• Extension Services: Extension Services in many states provide information and services to their stakeholders. Some provide identification of insects, especially those impacting their environment or livelihood, pest management recommendations, and pesticide applicator training
  • Federal and State Regulatory Agencies: Entomologists are involved in registration and/or enforcement of regulations, many of which involve insect pests or pesticides. Training and research towards pest management is also conducted domestic and internationally. Quarantine and inspection services also employ entomologists. At the state level, entomologists inspect shipments of nursery stock, produce, livestock, pets, etc. that enter the state. Employers: U.S. Environmental Protection Agency, U.S. Food and Drug Administration, and U.S. Department of Agriculture's Animal and Plant Health Inspection Service (A.P.H.I.S.)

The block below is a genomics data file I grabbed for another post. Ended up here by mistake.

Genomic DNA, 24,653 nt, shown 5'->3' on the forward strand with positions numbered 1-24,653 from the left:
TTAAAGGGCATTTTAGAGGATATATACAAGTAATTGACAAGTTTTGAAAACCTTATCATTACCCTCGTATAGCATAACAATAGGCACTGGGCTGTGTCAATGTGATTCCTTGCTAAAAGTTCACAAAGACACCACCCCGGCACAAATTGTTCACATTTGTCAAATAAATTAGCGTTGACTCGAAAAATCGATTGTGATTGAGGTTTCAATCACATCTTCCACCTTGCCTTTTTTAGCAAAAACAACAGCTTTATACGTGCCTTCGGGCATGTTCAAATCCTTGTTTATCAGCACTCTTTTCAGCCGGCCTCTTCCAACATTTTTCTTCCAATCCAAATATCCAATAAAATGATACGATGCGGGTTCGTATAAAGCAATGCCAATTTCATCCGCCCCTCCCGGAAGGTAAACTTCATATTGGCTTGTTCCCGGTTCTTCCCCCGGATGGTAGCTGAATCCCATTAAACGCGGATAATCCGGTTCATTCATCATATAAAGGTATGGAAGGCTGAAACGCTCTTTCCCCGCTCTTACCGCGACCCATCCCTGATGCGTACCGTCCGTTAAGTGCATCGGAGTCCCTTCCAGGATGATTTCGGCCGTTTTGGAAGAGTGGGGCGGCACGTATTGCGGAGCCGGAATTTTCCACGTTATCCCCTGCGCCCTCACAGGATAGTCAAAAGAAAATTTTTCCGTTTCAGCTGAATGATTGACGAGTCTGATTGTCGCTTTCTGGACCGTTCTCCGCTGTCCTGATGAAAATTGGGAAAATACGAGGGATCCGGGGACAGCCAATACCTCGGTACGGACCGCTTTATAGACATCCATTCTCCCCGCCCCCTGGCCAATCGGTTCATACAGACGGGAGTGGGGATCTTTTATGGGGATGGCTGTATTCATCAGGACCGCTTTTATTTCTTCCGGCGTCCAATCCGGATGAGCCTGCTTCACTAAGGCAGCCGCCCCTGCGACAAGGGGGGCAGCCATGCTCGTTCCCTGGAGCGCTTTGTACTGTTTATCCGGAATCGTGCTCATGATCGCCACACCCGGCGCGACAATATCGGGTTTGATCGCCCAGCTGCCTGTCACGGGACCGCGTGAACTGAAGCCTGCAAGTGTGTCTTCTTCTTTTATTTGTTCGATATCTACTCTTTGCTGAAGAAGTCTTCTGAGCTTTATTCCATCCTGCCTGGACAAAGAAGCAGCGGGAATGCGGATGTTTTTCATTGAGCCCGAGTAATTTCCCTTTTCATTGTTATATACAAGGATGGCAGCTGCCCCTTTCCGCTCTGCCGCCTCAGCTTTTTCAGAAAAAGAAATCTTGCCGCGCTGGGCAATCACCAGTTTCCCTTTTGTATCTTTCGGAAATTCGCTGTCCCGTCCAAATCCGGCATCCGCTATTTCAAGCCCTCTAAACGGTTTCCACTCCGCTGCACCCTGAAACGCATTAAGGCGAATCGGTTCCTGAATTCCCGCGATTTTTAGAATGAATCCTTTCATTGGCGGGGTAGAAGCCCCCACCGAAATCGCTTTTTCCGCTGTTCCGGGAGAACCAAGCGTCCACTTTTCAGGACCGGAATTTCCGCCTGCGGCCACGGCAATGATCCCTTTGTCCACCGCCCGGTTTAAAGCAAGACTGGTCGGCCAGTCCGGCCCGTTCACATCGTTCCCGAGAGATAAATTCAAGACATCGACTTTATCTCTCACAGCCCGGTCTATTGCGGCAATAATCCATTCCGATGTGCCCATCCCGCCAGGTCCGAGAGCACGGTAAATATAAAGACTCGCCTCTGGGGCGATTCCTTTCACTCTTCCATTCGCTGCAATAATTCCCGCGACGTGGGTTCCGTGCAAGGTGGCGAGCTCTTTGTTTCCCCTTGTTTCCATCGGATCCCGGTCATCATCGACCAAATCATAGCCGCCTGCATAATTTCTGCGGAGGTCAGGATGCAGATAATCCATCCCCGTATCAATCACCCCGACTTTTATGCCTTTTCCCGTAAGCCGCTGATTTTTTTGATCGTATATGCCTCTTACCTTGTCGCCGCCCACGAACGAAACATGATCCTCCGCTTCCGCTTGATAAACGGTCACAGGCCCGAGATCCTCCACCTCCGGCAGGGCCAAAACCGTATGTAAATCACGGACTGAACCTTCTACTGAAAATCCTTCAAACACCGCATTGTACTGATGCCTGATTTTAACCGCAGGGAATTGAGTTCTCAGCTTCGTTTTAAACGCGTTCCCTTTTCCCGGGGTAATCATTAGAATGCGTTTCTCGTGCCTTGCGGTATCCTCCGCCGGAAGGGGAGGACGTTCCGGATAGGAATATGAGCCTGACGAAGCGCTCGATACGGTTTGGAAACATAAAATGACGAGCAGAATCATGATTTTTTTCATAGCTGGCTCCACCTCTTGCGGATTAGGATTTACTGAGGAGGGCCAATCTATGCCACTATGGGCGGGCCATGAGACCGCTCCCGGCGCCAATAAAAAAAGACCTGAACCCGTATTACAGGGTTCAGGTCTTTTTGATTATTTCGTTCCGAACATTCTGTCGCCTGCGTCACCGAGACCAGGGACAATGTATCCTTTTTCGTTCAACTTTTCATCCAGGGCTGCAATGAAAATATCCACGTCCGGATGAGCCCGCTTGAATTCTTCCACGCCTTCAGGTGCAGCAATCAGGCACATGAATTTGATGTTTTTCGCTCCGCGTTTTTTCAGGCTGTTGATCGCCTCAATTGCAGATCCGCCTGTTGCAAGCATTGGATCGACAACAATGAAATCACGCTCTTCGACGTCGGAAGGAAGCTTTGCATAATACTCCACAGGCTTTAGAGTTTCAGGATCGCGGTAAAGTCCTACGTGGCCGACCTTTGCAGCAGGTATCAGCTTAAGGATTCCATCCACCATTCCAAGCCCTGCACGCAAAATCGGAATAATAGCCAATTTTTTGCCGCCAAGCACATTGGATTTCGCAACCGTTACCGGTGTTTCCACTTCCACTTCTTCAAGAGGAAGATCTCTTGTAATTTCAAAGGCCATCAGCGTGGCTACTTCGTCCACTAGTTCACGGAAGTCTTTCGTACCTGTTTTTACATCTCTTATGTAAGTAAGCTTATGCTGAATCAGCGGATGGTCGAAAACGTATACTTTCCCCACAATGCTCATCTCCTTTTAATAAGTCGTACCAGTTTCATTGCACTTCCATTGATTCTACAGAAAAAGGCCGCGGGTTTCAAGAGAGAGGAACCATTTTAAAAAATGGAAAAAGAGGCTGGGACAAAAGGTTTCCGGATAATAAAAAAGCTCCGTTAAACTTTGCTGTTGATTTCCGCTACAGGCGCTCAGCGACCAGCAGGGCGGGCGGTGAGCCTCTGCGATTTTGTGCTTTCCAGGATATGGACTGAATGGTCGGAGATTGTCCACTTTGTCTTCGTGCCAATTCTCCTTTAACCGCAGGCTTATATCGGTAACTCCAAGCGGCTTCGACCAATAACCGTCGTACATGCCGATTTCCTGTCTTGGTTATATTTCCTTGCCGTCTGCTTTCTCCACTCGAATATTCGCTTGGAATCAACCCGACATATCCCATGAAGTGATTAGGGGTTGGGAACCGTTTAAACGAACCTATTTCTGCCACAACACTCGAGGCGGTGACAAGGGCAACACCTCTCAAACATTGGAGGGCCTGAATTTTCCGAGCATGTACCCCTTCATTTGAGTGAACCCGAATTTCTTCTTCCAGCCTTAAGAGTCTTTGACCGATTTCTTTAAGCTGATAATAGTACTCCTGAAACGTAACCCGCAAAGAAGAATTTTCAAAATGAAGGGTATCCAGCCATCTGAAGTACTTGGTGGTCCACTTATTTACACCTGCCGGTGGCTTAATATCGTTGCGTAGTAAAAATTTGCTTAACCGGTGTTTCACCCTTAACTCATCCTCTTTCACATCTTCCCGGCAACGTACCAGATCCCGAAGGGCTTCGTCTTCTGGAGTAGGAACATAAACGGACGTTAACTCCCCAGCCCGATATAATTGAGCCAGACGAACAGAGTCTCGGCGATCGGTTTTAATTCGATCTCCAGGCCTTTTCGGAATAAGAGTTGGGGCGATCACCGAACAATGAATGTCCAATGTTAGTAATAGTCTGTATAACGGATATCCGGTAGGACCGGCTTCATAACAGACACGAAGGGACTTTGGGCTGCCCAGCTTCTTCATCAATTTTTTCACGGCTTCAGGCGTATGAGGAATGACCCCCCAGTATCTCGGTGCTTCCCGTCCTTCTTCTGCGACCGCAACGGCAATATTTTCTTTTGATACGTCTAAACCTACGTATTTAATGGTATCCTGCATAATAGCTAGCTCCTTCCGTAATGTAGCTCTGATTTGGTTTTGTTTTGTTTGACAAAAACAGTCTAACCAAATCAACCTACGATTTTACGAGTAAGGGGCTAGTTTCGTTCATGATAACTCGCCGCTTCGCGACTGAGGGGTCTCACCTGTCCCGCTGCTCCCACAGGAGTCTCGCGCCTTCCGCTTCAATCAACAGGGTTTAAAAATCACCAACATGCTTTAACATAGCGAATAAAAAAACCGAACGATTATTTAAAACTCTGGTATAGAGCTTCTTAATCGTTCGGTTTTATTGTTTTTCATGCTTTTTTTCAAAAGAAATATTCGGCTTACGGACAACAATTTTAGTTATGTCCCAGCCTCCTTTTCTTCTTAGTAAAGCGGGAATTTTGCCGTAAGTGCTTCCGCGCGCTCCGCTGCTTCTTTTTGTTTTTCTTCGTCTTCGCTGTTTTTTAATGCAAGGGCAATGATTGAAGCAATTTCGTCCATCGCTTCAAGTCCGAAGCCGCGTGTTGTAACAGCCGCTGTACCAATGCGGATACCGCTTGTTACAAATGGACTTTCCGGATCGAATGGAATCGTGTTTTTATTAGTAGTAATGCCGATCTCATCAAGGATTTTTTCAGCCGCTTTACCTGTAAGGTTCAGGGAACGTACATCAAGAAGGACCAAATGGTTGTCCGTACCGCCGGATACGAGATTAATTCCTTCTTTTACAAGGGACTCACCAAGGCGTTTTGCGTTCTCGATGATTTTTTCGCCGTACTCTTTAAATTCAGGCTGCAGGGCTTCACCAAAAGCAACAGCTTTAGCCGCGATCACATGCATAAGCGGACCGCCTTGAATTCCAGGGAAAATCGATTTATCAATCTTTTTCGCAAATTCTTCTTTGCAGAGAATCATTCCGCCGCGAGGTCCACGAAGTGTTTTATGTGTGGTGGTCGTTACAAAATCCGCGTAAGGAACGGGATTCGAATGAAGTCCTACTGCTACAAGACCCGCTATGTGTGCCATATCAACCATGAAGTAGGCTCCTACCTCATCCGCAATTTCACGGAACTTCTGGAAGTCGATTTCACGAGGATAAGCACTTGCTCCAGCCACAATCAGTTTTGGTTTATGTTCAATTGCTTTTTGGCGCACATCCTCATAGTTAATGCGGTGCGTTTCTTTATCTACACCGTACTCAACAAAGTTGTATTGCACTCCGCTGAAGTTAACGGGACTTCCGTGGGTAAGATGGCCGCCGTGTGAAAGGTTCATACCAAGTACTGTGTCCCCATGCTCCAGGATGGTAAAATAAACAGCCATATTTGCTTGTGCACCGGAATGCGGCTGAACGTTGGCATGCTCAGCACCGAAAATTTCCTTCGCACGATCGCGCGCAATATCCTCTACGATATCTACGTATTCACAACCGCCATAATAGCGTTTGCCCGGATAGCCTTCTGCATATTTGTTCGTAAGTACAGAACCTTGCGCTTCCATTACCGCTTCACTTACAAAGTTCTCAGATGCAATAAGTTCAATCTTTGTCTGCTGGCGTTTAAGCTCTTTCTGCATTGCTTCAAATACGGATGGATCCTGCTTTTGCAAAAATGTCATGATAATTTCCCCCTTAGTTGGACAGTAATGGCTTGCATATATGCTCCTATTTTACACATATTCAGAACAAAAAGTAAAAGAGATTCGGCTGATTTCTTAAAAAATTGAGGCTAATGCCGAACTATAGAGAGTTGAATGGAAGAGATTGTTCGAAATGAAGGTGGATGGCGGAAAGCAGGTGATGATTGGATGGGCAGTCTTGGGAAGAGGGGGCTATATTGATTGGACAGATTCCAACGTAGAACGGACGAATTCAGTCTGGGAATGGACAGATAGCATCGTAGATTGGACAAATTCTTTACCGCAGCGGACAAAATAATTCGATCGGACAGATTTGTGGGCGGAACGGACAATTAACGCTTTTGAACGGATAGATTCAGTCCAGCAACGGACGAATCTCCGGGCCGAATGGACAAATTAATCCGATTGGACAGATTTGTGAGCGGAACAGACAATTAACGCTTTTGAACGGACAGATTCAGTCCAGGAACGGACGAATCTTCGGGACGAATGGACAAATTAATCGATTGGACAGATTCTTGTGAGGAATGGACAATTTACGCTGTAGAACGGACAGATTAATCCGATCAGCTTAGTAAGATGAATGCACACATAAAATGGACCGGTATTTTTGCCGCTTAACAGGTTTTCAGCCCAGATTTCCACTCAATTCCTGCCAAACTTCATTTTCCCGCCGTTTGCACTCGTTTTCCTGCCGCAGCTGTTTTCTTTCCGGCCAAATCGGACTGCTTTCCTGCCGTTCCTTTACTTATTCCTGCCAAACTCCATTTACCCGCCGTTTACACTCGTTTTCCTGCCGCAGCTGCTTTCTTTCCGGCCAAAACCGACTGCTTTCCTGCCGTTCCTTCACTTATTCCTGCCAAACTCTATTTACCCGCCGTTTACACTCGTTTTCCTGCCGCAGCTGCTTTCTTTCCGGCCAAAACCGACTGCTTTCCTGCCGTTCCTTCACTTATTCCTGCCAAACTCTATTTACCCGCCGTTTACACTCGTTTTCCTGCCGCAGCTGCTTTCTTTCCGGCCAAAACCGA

• Academic Institutions: Education and training of students in entomology and related biological and agricultural sciences requires personnel trained in these fields. Universities, colleges, community colleges, as well as primary and secondary educational institutions benefit from teachers who are well versed in entomological sciences.

Non-Governmental Organizations 

  • Zoos, Botanical Gardens, Butterfly Houses: The recent popularity and proliferation of insect exhibits has created a demand for entomologists at every level trained in insect husbandry, as well as interpretation/presentation and appreciation of insects. 

*Taken from Iowa State University